YAM Class Notes: January/February 2016

YAM Class Notes: January/February 2016

Despite my fears of post-reunion fatigue, some 75 classmates, spouses, and guests attended the annual class dinner at the Yale Club of New York City on October 30. Our speaker was Howard Gillette, Y’64, who provided a thought-provoking talk based on his latest book Class Divide, Yale ‘64 and the Conflicted Legacy of the Sixties. Howard put his class on the cusp of the dramatic changes that occurred in the sixties, a theme that should resonate with ’65 as well. Several class dinner “regulars” were not in attendance, most notably Mel Shaftel, who was having hip surgery, and Ron Wilmore, who is undergoing another round of treatment for cancer. I hope both will be back in full form for next year’s dinner.

The class council had its annual meeting prior to the dinner. The major topic of discussion (other than the need to replenish the treasury—hint: please pay your class dues) was post-reunion activities. Jeff Miller kindly offered to reach out to the pre-reunion lunch organizers to plan a new round of local/regional lunches. There was also enthusiasm for planning several mini-reunions starting in 2017. Stay tuned, and if you are inclined to organize one, please contact me.

Kent Reinker, who has written four novels under the pen name Alain Gunn, or AK Gunn, posted the following fascinating item on the listserv: “Some of you know that my first novel, A Tale of Two Planets, ends with an astronaut being stranded on Mars alone, and my second novel, Red Exodus, picks up what happened to him over the next few years. Both were published in 2013, so I was obviously very interested in Andy Weir’s book, The Martian, published on Amazon the next year, in which he details how an astronaut stranded there was able to survive. I read his book, enjoyed it very much, and saw the movie, which is excellent. Having read the book, I’m convinced that his work is entirely his own, without any ideas pirated from my books, and that it’s pure coincidence that three books with the same plot element were published within 12 months of each other.”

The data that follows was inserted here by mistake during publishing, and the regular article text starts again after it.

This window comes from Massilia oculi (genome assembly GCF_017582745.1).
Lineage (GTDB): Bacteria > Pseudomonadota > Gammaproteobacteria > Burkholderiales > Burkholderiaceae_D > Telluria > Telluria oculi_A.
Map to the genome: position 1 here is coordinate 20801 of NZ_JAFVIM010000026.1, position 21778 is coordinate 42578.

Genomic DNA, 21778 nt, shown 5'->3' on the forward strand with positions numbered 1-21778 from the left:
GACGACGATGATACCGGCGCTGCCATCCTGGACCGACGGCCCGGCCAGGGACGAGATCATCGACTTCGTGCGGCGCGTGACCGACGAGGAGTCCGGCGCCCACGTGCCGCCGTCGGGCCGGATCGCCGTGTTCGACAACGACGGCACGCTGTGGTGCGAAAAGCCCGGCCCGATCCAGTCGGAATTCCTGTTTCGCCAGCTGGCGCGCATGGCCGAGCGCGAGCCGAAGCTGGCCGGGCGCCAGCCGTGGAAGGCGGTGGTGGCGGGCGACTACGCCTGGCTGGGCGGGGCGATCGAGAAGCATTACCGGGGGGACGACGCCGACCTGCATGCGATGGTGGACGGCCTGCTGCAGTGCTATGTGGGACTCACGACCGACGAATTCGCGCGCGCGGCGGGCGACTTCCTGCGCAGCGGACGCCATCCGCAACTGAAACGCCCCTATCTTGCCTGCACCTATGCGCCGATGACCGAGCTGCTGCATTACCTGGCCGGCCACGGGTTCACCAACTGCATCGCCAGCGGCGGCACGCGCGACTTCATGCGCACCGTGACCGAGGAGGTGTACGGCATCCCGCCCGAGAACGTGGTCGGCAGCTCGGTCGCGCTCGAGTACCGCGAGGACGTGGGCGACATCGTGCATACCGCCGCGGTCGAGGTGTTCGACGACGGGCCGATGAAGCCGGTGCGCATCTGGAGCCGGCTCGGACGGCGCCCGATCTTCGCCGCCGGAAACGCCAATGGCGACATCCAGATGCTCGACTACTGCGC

In other literary news, as previewed in the last notes, Bob Woodward’s new book The Last of the President’s Men was released in October. Our own David Martin interviewed Bob for CBS News. David also spoke with Alexander Butterfield, the eponymous subject of the book. Gracia Barry, David Barry’s widow, gave us all an incentive to go to the movies: “I just saw Bridge of Spies with Tom Hanks. (Peter McRobbie was the CIA director!) It was an excellent movie based on a true Cold War story about an ordinary lawyer who brokered a hostage deal with the Soviets and East Germans. I read one positive review that actually mentioned Peter. Peter was David’s roommate junior year abroad at the Sorbonne.”